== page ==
Monopoly Man became the Internet crush of the day on Wednesday, after upstaging former Equifax CEO Richard Smith at a Senate hearing on the company’s massive data breach.
The board game character, whose name is Rich Uncle Pennybags, was brought to life by Amanda Werner, an arbitration campaign manager for Public Citizen and Americans for Financial Reform, groups that advocate for consumer rights and protections.
Almost immediately, the monocle, mustache, top hat, pillowcase-sized bag of (#fake) Benjamins became a social media sensation.
The most unlikely viewers tuned in to the Senate Banking Committee hearing to watch Werner troll Smith, who was facing a roomful of angry senators after a hack that may have exposed the personal information of more than 145 million people.
People loved it.
“It was a very calculated move,” said Werner, who prefers the pronouns “they” and “them,” adding that it was hilarious to watch the scene become a meme in real time.
Werner mugged and preened for the camera and somehow, in a week dominated by sad and distressing news, gave people what they didn’t know they wanted: a delightful reprieve.
Here is how Werner staged the viral protest — without getting kicked thrown out of the Capitol.
An alarm and an intern
Werner has attended a slew of Senate hearings and has even provided pro-consumer rights testimony in some cases. That is how the activist knew that getting on TV is all about location — and staying within the camera’s frame.
The problem is that seats in the audience tend to fill up quickly, Werner explained.
“Luckily we have a very dedicated intern here,” Werner said. “He showed up at 7 a.m. and held a spot in line for me so that we could get that prime seat.” The one directly behind Smith, who was the target of the grilling.
Apparently, the intern was the first person in line.
During the hearing, Werner followed #MonopolyMan‘s rise to stardom in real time on a phone. Over Twitter, Werner was able to figure out the best angles as their head floated in and out of the camera’s view. At one point Werner peered over Smith’s shoulder using the monocle to inspect the back of the millionaire’s head; at another point they knowingly stroked the perfectly shaped mustache glued to their face.
Werner set out to garner as much publicity as possible for the type of advocacy work Public Citizen does on behalf of consumers.
“We wanted to do something to get people’s attention,” Werner said of the hours-long photobomb, adding that people’s eyes tend to glaze over when anyone utters the words “forced arbitration.”
Knowing that is the catalyst for coming up with creative protest ideas, Werner explained.
They added that given the somber tone of news coverage around the deadly shooting in Las Vegas this week, the goal was to inject a little humor into public discourse.
“I think this week has been a particularly rough week on the American psyche so I think people needed a little bit of levity,” Werner said.
It certainly inspired tens of thousands of happy face crying emojis on Twitter and on Facebook.
The decision to go the funny route is in stark contrast the health care protests on Sept. 25 during a hearing on the most recent Republican plan to replace the Affordable Care Act. Demonstrators began chanting, delaying the start of the hearing. Fifteen people were arrested and charged with disruption of Congress, according to U.S. Capitol Police. Dozens, staging die-ins in the hallway, were arrested and charged with crowding, obstructing or incommoding.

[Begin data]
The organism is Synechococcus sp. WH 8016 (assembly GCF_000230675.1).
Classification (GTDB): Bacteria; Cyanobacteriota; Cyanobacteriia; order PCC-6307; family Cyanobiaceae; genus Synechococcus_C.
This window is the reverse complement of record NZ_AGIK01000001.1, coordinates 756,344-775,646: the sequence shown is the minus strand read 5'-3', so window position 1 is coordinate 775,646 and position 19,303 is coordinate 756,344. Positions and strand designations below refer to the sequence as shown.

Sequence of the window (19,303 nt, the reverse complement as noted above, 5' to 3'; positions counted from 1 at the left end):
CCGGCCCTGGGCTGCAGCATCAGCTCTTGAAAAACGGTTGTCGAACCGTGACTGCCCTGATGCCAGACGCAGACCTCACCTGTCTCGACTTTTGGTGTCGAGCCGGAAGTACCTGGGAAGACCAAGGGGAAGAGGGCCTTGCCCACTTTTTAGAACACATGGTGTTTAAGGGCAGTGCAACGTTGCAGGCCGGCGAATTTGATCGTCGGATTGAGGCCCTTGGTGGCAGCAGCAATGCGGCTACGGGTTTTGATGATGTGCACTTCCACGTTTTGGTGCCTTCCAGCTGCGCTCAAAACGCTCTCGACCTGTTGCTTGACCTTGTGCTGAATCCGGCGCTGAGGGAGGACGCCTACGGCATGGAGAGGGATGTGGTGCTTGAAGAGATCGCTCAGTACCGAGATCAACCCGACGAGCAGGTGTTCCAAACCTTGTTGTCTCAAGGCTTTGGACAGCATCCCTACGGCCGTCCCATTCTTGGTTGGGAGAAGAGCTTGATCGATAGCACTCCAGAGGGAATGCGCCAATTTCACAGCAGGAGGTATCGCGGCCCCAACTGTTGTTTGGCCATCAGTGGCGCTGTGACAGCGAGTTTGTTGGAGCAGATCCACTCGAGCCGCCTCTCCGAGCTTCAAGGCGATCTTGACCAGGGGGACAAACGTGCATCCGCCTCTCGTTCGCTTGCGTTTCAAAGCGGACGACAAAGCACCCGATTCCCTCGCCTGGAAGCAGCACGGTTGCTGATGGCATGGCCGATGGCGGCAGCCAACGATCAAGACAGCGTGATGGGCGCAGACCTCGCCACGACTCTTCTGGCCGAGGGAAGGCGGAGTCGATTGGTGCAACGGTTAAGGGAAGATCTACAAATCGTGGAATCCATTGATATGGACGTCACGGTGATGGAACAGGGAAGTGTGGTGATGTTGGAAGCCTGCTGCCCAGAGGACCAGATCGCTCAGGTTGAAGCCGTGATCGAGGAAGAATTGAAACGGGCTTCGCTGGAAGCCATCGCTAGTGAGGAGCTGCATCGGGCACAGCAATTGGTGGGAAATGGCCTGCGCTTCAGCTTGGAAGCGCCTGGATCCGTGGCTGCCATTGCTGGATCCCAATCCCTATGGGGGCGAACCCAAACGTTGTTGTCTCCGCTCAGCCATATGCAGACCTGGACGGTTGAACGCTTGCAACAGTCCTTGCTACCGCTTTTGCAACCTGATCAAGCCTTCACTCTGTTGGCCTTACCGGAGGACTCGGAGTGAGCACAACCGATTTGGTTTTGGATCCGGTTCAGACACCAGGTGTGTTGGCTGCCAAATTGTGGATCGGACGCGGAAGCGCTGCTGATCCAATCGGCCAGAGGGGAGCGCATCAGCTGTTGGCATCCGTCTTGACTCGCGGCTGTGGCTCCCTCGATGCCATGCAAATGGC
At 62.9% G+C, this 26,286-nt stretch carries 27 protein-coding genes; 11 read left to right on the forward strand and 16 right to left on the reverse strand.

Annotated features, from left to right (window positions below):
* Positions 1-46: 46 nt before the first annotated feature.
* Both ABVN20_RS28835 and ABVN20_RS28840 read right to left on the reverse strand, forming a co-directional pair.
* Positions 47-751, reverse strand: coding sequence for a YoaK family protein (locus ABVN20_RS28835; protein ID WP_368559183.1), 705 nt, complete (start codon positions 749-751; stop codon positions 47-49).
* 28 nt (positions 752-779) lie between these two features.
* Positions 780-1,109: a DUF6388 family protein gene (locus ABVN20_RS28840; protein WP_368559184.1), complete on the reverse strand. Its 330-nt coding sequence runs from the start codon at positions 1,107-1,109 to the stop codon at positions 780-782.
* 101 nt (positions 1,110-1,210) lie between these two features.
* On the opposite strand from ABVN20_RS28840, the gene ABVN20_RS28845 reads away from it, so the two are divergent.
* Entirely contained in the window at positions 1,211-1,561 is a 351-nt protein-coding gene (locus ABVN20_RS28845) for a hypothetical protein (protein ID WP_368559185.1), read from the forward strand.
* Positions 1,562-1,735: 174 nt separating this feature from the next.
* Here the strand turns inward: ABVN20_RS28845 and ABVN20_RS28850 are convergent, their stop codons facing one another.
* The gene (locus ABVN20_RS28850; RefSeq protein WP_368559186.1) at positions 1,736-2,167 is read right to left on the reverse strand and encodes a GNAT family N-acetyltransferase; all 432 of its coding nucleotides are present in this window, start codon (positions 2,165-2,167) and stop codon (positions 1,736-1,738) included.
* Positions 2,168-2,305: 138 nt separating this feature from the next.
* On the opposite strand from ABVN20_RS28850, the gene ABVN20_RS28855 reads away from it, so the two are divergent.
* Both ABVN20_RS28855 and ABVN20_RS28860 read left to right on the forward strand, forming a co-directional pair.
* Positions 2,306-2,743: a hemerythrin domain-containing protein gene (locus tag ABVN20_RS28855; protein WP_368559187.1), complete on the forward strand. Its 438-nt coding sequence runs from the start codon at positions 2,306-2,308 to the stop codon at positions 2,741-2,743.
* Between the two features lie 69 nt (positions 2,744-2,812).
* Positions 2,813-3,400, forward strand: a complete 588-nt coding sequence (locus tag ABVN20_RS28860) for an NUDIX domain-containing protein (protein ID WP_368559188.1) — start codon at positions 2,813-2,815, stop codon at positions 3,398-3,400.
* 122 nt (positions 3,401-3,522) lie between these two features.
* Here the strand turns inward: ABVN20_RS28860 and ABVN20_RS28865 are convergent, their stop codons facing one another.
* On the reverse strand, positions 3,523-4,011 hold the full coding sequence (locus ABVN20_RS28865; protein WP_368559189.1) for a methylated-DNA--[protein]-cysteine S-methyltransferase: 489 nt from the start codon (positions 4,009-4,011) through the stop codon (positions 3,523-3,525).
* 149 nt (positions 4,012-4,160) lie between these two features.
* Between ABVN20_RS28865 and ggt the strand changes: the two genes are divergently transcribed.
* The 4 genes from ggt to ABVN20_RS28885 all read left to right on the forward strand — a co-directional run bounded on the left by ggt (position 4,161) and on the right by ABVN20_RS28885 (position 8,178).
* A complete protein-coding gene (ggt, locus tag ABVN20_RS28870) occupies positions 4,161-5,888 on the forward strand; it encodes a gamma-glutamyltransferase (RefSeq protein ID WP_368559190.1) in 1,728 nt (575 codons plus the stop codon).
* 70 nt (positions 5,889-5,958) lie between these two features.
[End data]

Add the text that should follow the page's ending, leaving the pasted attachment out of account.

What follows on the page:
“There are a lot of different methods of protest and they all work for different instances,” Werner said. “You have to decide which is the best for your particular situation.”
Ultimately, Werner argued, a good protest leads to action. The notoriety is great to call attention to the cause, they said. But Werner added, “I hope that the effort [Wednesday] will make people not only laugh at the Monopoly Man and retweet these funny pictures but also to call their senators and tell them to vote no on SJ Res 47.”
The bill would overturn a new rule intended to ban financial service providers, including banks and credit card companies, from using mandatory arbitration clauses to resolve their disputes and avoid class action lawsuits.
Fashion statement, not statement statement
There are certain lines that members of the audience at committee hearings cannot cross. They do not appear to be listed on the Capitol Police website, but here are a few guidelines that Werner has collected.
Wearing a costume? That is allowed.
Werner was a little concerned that the Capitol Police would not allow the top hat, but they didn’t give it a second look.
In fact, Werner recalls hearing a story about another demonstrator who dressed as Abraham Lincoln, complete with the beard and requisite foot-long stove pipe hat, and legend has it he was allowed to wear it throughout the proceedings.
Holding up a sign? That is against the rules and can get people thrown out.
Werner knew that going in, but that didn’t stop them from briefly holding up a yellow “Get out of jail free” card that appeared on screen a few times. “I didn’t hold it up long,” Werner confessed.
“I was a little afraid that as I was wiping my forehead with the $100 bill or doing other things that were calling a lot of attention to myself, that I might get warned,” they said.
But the only warning Werner received was for holding a giant bag of money on their lap, which they immediately set on the floor.
Another word-of-mouth tip Werner has received: Writing messages on one’s clothing is permitted.